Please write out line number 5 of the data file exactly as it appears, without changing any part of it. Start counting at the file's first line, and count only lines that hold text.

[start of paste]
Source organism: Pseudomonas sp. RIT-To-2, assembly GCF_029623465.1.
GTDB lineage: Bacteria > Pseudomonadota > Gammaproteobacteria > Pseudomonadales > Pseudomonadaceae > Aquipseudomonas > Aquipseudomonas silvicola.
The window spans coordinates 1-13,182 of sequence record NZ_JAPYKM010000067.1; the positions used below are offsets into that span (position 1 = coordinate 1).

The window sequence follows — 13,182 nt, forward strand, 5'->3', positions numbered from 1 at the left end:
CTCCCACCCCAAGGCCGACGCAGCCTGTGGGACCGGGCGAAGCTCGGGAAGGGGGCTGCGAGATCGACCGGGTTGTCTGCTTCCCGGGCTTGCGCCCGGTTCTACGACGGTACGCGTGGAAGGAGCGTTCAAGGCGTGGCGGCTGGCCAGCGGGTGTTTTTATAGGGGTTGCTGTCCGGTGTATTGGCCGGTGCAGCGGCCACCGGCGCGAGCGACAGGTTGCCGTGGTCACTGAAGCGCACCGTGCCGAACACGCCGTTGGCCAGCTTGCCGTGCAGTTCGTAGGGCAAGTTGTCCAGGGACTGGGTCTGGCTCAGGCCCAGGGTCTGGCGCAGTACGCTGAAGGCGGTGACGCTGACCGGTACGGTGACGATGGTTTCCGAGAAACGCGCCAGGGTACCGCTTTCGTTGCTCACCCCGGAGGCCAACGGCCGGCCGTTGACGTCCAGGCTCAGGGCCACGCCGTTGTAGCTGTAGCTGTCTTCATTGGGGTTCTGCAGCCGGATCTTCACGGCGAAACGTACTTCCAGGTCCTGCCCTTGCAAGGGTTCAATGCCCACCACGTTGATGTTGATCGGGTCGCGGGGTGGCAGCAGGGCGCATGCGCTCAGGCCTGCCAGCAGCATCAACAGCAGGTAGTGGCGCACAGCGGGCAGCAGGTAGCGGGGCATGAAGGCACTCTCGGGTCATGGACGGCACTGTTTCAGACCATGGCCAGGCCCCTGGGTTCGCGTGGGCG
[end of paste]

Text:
CTCCCACCCCAAGGCCGACGCAGCCTGTGGGACCGGGCGAAGCTCGGGAAGGGGGCTGCGAGATCGACCGGGTTGTCTGCTTCCCGGGCTTGCGCCCGGTTCTACGACGGTACGCGTGGAAGGAGCGTTCAAGGCGTGGCGGCTGGCCAGCGGGTGTTTTTATAGGGGTTGCTGTCCGGTGTATTGGCCGGTGCAGCGGCCACCGGCGCGAGCGACAGGTTGCCGTGGTCACTGAAGCGCACCGTGCCGAACACGCCGTTGGCCAGCTTGCCGTGCAGTTCGTAGGGCAAGTTGTCCAGGGACTGGGTCTGGCTCAGGCCCAGGGTCTGGCGCAGTACGCTGAAGGCGGTGACGCTGACCGGTACGGTGACGATGGTTTCCGAGAAACGCGCCAGGGTACCGCTTTCGTTGCTCACCCCGGAGGCCAACGGCCGGCCGTTGACGTCCAGGCTCAGGGCCACGCCGTTGTAGCTGTAGCTGTCTTCATTGGGGTTCTGCAGCCGGATCTTCACGGCGAAACGTACTTCCAGGTCCTGCCCTTGCAAGGGTTCAATGCCCACCACGTTGATGTTGATCGGGTCGCGGGGTGGCAGCAGGGCGCATGCGCTCAGGCCTGCCAGCAGCATCAACAGCAGGTAGTGGCGCACAGCGGGCAGCAGGTAGCGGGGCATGAAGGCACTCTCGGGTCATGGACGGCACTGTTTCAGACCATGGCCAGGCCCCTGGGTTCGCGTGGGCG